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Human Rights Month! Here is a quick guide to your rights

Human Rights Month! Here is a quick guide to your rights

Human Rights Day – In March every year, we are reminded just how privileged we are to have a Bill of Rights written in Chapter 2 of the Constitution of South Africa. 

With its volatile human rights legacy, South Africa signalled an intent to bring about democratic change for all with the adoption of the Bill of Rights, which essentially stands for the values of human dignity, equality, and freedom. 

From the ashes -Human Rights Day

Human Rights Day on 21 March is historically linked to the Sharpeville massacre of 21 March 1960. Sixty-nine ordinary people were killed, and 180 people were wounded when police fired live rounds at a group of peaceful protesters, mostly women, who had gathered to protest against the Pass Laws. The laws effectively denied black people any human rights, such as freedom of movement, freedom of association, and dignity. They had to carry a Pass Book to go to work or go anywhere in South Africa. They herded them into living life in the locations where curfew was in force.  

Rising out of colonialism, slavery, oppression, racism, sexism and many other forms of human violations, the Bill of Rights sets out to right the wrongs of the past and to protect people from “violation, irrespective of race, gender, religion, sexual orientation, whether they are foreign nationals or not – human rights apply to everyone, equally,” says the South African Government.

South Africans are constantly urged to remain “vigilant and report abuse and cruelty” to the SA Human Rights Commission and the authorities. Today those violations include untold cruelties such as child labour, forced labour, violence against women, children, the aged and other vulnerable people, and human trafficking. 

Know your human rights

First of all, remember you have the right to life, equality and human dignity, even when everywhere in the media and social media this may not be the case for most of the poorest and most vulnerable people in the country.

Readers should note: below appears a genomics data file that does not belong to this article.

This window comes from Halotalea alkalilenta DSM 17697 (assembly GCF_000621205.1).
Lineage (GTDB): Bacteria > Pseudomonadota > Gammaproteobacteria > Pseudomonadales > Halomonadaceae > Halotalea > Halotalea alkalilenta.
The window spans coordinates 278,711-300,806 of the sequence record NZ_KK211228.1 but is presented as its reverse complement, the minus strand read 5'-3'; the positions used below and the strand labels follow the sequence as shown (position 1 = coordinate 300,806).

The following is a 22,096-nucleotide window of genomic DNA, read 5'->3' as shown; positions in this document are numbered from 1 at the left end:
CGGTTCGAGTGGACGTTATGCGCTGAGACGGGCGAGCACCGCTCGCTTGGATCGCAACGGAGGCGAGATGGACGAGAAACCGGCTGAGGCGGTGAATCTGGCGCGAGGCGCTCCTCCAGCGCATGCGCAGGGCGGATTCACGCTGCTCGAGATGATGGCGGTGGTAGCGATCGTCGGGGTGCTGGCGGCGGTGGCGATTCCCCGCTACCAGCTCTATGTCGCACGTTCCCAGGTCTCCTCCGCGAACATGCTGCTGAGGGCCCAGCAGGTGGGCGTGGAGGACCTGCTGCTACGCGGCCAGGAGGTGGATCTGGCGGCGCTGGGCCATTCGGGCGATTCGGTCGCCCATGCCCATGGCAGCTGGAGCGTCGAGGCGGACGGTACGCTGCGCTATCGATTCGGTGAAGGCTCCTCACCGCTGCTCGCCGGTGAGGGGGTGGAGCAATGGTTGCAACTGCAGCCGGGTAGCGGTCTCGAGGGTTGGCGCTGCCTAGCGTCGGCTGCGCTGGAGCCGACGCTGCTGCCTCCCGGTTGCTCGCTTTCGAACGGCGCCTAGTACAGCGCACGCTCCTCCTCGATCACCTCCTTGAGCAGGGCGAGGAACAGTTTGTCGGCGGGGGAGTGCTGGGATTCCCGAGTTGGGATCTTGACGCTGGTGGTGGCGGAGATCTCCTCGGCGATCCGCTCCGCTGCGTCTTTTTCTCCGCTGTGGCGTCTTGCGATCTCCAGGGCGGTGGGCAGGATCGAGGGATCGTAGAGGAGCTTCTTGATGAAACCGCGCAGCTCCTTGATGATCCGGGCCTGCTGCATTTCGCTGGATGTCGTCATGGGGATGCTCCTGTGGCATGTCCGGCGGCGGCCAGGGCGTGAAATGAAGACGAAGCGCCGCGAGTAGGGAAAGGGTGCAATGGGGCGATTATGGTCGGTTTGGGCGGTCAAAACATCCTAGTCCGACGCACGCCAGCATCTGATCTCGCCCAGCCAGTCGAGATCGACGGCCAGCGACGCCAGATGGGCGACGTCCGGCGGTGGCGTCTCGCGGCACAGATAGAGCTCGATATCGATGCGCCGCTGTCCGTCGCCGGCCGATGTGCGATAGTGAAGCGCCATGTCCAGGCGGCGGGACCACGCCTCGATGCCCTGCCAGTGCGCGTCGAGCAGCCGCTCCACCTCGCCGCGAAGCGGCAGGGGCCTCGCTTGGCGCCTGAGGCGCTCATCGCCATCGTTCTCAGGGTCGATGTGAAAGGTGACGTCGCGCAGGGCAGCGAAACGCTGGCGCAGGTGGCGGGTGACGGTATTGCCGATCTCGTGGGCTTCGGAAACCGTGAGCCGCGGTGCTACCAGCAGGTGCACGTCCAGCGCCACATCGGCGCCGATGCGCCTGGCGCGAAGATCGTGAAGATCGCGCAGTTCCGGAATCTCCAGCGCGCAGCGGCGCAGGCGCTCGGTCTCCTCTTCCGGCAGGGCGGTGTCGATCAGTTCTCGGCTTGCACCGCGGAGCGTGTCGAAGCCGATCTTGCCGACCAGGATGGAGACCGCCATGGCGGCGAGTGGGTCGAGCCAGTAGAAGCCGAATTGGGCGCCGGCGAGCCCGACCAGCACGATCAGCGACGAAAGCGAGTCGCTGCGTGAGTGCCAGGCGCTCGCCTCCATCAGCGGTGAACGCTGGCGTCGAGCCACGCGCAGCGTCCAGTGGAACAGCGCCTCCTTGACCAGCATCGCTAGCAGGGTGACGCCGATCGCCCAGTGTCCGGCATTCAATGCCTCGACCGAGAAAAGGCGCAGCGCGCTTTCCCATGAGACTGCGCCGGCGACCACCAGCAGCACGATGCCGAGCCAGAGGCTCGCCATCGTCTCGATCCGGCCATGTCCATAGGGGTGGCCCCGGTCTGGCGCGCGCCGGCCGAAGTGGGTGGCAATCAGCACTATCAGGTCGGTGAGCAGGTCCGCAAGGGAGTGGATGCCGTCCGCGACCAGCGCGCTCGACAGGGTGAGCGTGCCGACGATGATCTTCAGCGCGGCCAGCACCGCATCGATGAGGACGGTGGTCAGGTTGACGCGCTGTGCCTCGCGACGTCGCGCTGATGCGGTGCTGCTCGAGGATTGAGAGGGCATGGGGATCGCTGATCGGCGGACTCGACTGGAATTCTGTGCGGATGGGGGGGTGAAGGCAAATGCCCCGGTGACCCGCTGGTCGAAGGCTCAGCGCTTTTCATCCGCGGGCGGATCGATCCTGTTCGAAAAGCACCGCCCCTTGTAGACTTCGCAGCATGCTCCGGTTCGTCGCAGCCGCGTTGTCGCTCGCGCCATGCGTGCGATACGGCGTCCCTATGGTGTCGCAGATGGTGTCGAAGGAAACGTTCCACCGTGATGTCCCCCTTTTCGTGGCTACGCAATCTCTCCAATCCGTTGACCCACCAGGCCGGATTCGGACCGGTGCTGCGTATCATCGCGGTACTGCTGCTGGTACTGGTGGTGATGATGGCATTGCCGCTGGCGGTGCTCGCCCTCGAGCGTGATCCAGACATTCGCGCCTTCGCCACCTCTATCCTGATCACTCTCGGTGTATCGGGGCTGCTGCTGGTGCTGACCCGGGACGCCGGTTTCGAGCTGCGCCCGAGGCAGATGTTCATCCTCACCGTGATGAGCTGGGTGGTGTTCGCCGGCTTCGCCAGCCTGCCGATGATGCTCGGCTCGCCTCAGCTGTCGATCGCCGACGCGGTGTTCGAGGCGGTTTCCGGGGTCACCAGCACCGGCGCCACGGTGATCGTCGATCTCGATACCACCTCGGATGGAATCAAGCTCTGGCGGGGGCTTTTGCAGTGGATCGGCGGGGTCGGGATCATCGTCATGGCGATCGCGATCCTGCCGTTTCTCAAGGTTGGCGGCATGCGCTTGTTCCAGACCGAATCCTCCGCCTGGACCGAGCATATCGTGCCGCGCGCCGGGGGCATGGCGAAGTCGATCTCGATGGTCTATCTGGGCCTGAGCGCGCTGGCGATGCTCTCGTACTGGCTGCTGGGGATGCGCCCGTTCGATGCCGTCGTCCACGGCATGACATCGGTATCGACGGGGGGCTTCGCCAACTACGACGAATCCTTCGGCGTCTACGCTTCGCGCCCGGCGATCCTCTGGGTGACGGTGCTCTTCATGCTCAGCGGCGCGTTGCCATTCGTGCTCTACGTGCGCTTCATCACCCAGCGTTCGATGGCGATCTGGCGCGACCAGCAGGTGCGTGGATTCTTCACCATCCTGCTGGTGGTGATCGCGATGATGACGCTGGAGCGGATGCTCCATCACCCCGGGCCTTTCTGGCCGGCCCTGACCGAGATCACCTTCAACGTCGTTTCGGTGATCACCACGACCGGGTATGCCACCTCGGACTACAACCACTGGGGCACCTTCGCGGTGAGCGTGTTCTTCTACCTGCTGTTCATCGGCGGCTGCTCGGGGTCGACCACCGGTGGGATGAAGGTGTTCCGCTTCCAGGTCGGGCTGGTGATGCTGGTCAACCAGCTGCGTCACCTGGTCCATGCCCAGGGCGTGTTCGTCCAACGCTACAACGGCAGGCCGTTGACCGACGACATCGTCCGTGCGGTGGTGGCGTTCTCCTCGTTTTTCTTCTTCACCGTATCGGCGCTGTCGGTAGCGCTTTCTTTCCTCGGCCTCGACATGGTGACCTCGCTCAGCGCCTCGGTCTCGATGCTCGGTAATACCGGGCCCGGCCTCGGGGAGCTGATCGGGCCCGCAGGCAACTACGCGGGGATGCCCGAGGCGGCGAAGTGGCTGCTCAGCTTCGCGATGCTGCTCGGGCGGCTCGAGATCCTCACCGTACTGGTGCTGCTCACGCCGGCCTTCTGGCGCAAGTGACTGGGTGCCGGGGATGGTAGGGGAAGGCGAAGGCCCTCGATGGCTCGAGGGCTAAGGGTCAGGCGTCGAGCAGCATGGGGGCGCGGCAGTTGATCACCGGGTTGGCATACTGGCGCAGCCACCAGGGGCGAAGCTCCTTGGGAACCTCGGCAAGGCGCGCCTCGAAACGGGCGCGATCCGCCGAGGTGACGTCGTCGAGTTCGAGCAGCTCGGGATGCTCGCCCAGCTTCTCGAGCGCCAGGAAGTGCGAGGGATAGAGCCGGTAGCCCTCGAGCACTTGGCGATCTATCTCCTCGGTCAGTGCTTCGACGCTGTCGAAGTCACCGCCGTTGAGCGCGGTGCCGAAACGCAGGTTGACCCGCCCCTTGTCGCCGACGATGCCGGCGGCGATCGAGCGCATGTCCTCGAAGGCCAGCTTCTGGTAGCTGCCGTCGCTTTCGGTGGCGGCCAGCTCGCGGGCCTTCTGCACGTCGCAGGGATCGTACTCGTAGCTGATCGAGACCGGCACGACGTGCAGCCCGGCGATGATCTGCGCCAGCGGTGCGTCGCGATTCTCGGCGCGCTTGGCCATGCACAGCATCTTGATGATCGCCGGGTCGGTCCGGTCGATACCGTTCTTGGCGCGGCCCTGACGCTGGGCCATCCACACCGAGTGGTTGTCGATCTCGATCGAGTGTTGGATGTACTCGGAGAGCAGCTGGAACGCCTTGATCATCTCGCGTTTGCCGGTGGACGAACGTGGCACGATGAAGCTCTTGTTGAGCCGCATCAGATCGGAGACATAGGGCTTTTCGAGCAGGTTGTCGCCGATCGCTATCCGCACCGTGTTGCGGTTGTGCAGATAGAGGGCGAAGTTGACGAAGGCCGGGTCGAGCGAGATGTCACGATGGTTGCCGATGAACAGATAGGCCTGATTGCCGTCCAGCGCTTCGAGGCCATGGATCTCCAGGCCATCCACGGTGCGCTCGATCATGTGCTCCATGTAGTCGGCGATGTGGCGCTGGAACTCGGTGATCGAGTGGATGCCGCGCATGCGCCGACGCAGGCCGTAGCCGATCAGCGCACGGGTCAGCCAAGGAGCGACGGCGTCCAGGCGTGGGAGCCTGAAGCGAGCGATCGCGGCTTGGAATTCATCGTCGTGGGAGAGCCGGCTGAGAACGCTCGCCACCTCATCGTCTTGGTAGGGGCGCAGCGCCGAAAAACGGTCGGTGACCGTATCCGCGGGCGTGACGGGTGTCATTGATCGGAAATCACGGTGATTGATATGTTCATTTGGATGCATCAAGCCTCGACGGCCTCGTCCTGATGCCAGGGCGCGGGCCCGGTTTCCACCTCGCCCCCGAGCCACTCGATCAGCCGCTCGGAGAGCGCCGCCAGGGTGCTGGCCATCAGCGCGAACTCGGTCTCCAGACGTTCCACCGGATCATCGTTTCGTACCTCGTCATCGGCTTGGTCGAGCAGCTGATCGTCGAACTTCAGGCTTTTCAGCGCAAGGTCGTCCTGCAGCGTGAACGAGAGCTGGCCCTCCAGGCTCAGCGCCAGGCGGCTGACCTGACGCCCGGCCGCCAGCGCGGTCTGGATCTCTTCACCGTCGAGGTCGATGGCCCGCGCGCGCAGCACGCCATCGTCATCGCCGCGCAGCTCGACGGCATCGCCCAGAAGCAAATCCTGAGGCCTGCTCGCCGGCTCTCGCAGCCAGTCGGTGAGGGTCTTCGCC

The Bill of Rights guarantees you the right to:

  • Citizenship and security where you have the right to shake off the shackles of forced labour, servitude and slavery. You are entitled to freedom of assembly, association, belief, opinion and expression. And if these are suppressed in any way, you may use your voice by protesting whether to demonstrate, picket or petition.  
  • Privacy and to exercise political rights, and with these come the right to access information and just administrative action. And if you get arrested, detained and accused, access to a fair hearing in the courts is your right. 
  • Freedom of movement, residence and trade, occupation and profession. People can buy property anywhere and be assured of primary education for all. While in the workplace, you may be part of trade unions and labour movements. 
  • Language, culture and communities and freedom of religion and beliefs. While there are specific laws to safeguard women and protect children, the Bill of Rights also highlights the rights of people who belong to cultural, religious or linguistic communities. 
  • Healthy environment, housing, healthcare, food and water security and social security. 

 

What now?

With the change from apartheid to democracy in 1994, we won the “right to have rights”, but the realisation of the ideals enshrined in the Constitution and the ground-breaking Bill of Rights has yet to arrive in the locations, the squatter camps, rural areas and semi-urban townships that form a ring around all South African cities and towns. 

In its survey, The South African Reconciliation Barometer, the Institute for Justice and Reconciliation suggests that this month there should be a reflection on our hard-won freedoms. Still, we shouldn’t sweep the realities under the carpet – realities such as socio-economic rights in a society where violent crime is rampant and poverty and poor services such as the lack of clean water, nutritious food, essential goods and services remain. 

The report notes that 27 years with human rights as our constitutional heart, children can still not access proper toilets.

Against all the mounting evidence, perhaps this Human Rights Month we should all go back to the beginning and recognise that we do have the Bill of Rights and that is a strong foundation on which to build change. 

iER

Violence and crime impede our right to a safe country. If you feel that you are in danger, having the iER app on your phone can be a comfort to you. You will have access to all emergency services at the click of a button. 

The iER app is a free emergency application you can download on any smart device. It gives the user peace of mind by offering a no-cost solution for emergencies. The App is a

panic button. You can use it in various situations to ensure that the

proper response team gets to an emergency or crime scene. It is a one-click solution available to everyone. 

There is no membership fee. Data or a Wi-Fi connection is required. 

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